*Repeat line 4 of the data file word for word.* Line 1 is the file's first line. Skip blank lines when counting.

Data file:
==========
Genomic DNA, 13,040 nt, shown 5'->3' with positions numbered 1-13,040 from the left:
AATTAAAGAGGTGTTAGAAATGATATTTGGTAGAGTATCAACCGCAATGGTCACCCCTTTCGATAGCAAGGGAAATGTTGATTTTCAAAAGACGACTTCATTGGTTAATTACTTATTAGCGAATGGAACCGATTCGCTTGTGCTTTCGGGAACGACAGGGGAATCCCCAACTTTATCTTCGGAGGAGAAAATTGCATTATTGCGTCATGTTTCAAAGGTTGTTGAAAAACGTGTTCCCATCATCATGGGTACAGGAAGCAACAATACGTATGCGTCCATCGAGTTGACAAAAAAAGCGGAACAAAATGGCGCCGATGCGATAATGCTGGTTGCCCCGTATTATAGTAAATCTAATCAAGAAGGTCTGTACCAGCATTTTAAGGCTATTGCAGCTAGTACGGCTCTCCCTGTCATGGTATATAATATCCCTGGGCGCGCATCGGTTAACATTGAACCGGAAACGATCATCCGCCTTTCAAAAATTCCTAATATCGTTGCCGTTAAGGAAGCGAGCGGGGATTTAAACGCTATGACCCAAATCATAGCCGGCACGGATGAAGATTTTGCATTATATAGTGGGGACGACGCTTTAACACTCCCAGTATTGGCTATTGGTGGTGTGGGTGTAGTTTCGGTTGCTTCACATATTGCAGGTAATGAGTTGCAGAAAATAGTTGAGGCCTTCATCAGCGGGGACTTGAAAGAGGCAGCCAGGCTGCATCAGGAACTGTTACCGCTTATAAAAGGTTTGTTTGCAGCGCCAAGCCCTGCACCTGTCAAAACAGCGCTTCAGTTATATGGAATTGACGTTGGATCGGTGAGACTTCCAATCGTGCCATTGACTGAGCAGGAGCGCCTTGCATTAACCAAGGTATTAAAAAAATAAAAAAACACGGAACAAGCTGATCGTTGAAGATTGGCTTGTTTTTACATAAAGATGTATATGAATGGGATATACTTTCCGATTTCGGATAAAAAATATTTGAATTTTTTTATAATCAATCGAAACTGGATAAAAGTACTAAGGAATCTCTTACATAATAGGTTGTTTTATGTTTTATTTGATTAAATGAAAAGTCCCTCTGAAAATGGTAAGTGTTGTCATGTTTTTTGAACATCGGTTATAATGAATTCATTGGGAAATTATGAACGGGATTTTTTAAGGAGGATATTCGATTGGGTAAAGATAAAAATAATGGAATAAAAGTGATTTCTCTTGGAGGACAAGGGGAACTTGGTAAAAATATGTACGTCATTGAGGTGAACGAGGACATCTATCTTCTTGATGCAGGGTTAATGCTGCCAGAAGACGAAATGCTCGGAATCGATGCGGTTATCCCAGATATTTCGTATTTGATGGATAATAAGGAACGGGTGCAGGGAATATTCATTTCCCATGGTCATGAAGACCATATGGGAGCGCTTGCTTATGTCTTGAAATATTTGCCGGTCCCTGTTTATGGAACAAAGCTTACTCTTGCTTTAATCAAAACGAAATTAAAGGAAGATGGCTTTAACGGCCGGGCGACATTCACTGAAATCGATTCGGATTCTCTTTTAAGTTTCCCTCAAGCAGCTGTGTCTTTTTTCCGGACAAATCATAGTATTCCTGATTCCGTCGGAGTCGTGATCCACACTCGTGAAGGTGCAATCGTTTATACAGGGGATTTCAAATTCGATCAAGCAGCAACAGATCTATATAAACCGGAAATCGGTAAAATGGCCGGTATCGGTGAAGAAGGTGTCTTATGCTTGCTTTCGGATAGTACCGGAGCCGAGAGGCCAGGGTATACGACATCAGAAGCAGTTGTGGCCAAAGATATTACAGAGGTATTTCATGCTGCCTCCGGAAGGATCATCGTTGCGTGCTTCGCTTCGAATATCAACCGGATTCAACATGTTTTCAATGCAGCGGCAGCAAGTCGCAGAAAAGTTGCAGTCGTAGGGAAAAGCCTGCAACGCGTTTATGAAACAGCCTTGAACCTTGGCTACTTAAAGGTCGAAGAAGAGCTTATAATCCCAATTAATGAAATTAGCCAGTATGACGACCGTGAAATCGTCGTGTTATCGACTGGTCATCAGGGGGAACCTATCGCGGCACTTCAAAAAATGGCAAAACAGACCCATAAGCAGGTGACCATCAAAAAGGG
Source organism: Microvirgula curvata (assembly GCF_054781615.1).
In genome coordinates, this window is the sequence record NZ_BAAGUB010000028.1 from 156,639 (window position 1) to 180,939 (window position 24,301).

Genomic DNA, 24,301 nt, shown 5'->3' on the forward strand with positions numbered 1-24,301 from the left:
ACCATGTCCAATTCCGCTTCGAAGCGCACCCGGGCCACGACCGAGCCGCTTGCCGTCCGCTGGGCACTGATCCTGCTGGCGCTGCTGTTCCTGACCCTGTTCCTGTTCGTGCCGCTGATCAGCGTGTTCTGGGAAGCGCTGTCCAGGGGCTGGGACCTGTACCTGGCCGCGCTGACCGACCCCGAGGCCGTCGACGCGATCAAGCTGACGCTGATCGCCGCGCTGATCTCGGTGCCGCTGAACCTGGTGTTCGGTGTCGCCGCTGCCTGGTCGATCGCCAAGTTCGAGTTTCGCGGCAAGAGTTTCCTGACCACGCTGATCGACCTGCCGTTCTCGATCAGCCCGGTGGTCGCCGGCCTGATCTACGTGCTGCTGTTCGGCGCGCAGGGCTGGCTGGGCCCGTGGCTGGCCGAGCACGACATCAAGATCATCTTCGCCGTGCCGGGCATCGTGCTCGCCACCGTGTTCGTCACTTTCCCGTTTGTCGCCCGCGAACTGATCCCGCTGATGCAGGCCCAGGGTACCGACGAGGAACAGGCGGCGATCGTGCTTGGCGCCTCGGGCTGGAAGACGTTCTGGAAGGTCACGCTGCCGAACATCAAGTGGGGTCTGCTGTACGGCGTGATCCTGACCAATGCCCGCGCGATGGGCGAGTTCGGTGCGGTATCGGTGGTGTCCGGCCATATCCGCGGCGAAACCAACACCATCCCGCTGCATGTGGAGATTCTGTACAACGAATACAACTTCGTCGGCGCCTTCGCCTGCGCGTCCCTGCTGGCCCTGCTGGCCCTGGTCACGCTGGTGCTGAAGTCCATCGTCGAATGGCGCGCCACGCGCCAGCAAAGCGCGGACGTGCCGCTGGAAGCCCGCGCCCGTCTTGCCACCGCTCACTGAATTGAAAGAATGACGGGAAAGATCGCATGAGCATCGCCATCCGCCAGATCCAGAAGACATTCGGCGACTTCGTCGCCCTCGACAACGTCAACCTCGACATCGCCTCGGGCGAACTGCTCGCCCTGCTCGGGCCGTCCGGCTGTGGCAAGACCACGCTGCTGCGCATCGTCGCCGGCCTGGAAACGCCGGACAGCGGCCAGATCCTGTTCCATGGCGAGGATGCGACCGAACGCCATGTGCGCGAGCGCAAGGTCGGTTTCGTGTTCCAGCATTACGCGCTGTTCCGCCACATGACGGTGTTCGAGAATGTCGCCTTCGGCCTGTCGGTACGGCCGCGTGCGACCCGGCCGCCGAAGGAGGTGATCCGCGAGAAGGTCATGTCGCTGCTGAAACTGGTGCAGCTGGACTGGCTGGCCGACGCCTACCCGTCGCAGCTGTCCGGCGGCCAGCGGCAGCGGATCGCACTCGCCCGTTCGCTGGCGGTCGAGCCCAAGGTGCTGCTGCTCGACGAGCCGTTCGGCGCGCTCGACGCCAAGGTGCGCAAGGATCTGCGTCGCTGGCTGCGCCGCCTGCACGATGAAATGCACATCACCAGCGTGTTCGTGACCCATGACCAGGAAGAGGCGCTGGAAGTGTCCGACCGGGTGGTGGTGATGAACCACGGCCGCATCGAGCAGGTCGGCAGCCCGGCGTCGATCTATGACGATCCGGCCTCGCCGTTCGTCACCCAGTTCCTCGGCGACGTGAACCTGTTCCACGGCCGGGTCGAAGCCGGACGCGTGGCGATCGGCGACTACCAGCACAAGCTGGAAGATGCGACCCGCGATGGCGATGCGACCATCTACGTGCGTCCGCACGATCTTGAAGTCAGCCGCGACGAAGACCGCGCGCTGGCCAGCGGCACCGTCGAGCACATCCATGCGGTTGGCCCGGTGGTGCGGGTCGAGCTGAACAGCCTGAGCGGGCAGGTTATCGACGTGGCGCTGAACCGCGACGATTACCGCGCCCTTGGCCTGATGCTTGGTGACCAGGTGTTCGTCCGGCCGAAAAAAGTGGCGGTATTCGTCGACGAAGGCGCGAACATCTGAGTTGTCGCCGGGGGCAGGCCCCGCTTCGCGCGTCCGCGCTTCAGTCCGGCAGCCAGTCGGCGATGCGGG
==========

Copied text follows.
In genome coordinates, this window is the sequence record NZ_BAAGUB010000028.1 from 156,639 (window position 1) to 180,939 (window position 24,301).